An Investigation of Bacterial Protein Interactions as a Primary Research Project in a Sophomore-Level Molecular Biology Course †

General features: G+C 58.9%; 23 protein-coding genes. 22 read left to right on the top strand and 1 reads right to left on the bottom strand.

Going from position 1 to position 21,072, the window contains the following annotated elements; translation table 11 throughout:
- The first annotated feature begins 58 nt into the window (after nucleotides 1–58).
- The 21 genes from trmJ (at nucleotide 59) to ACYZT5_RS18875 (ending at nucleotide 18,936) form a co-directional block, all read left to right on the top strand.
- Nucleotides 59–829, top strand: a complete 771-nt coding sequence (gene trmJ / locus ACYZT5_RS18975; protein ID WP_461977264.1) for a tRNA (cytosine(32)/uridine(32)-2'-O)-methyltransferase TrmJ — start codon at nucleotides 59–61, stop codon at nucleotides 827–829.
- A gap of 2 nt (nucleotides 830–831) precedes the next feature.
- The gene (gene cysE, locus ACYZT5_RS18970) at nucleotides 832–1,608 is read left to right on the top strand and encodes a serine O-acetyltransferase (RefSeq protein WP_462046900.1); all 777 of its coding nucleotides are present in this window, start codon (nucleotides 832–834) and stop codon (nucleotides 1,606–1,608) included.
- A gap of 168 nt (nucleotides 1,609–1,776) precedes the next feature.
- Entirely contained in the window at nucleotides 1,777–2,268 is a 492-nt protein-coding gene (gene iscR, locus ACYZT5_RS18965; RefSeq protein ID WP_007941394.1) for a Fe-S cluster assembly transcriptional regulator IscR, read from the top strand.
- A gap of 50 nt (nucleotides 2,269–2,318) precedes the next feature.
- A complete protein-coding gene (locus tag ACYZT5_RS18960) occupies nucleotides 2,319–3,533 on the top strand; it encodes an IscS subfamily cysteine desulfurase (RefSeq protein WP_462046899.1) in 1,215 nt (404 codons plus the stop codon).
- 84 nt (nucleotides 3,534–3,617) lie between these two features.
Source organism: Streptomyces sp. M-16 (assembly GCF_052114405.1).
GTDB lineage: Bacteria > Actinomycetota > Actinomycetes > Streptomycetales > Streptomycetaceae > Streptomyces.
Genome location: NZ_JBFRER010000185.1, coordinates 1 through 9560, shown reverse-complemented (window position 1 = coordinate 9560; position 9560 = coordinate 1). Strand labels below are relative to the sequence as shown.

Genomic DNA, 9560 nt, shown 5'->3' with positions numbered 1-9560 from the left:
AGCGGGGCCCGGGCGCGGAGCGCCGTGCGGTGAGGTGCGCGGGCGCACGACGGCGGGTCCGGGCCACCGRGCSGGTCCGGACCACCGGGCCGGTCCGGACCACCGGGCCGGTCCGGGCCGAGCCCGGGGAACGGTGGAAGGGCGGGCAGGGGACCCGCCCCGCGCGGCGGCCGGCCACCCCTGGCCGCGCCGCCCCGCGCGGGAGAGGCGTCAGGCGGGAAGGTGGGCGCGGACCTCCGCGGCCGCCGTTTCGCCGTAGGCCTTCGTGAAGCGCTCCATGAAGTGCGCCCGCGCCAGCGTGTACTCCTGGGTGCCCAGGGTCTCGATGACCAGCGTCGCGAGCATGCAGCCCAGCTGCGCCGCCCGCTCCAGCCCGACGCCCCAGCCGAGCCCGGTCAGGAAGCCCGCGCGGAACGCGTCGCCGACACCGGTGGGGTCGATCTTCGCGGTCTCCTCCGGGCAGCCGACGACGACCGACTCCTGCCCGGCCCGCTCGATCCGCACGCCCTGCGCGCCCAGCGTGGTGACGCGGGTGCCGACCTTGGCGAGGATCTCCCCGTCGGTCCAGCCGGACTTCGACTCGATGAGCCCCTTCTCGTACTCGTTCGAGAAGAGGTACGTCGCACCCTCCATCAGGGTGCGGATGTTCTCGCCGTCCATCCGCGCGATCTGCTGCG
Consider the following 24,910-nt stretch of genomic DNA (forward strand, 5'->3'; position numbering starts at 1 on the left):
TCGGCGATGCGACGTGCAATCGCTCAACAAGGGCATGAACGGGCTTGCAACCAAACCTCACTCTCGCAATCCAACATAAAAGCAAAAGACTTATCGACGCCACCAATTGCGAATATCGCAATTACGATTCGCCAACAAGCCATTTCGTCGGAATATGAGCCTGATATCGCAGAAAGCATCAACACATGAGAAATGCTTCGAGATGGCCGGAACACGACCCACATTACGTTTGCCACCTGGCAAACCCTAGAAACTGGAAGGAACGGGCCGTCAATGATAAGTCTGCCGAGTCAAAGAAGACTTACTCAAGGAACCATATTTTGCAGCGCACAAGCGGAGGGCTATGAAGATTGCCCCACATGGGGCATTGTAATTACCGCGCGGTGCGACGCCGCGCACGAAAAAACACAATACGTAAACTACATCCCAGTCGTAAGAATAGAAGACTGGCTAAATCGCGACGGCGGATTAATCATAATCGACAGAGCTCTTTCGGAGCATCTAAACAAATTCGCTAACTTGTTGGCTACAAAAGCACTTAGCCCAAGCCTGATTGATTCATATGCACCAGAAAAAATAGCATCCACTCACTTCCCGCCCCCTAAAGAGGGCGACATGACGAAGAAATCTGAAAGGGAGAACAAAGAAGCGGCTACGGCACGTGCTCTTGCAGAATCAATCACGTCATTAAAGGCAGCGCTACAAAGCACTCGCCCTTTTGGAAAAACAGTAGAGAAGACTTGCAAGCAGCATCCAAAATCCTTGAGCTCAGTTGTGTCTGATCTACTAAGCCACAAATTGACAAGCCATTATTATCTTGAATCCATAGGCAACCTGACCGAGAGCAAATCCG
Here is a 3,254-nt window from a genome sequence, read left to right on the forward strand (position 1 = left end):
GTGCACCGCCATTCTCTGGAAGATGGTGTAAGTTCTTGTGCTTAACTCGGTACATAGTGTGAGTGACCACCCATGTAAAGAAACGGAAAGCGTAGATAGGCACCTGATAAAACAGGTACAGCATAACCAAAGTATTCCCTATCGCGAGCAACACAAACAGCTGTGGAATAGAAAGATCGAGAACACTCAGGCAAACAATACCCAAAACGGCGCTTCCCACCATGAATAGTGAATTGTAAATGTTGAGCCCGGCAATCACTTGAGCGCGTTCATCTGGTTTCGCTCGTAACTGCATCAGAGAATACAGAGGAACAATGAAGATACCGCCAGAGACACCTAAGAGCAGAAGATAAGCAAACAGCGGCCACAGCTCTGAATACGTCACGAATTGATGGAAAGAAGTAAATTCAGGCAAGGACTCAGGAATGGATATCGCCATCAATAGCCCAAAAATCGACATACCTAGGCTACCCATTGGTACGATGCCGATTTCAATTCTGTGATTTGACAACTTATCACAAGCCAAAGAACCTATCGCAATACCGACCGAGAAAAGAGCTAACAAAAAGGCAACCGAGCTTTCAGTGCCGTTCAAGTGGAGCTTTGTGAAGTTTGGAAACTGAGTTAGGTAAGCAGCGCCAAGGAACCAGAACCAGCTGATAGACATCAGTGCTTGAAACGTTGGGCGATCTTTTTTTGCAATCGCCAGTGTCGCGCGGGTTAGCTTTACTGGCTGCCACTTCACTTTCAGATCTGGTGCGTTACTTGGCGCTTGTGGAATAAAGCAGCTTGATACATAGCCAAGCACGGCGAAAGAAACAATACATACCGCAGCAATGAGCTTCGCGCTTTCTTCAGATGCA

Longer term research activities that may be incorporated in undergraduate courses are a powerful tool for promoting student interest and learning, developing cognitive process skills, and allowing undergraduates to experience real research activities in which they may not otherwise have the opportunity to participate. The challenge to doing so in lower-level courses is that students may have not fully grasped the scientific concepts needed to undertake such research endeavors, and that they may be discouraged if activities are perceived to be too challenging. The paper describes how a bacterial protein:protein interaction detection system was adapted and incorporated into the laboratory component of a sophomore-level Molecular Cell Biology course. The project was designed to address multiple learning objectives connecting course content to the laboratory activities, as well as teach basic molecular biology laboratory skills and procedures in the context of a primary research activity. Pre- and posttesting and student surveys both suggest that the laboratory curriculum resulted in significant learning gains, as well as being well received and valued by the students.
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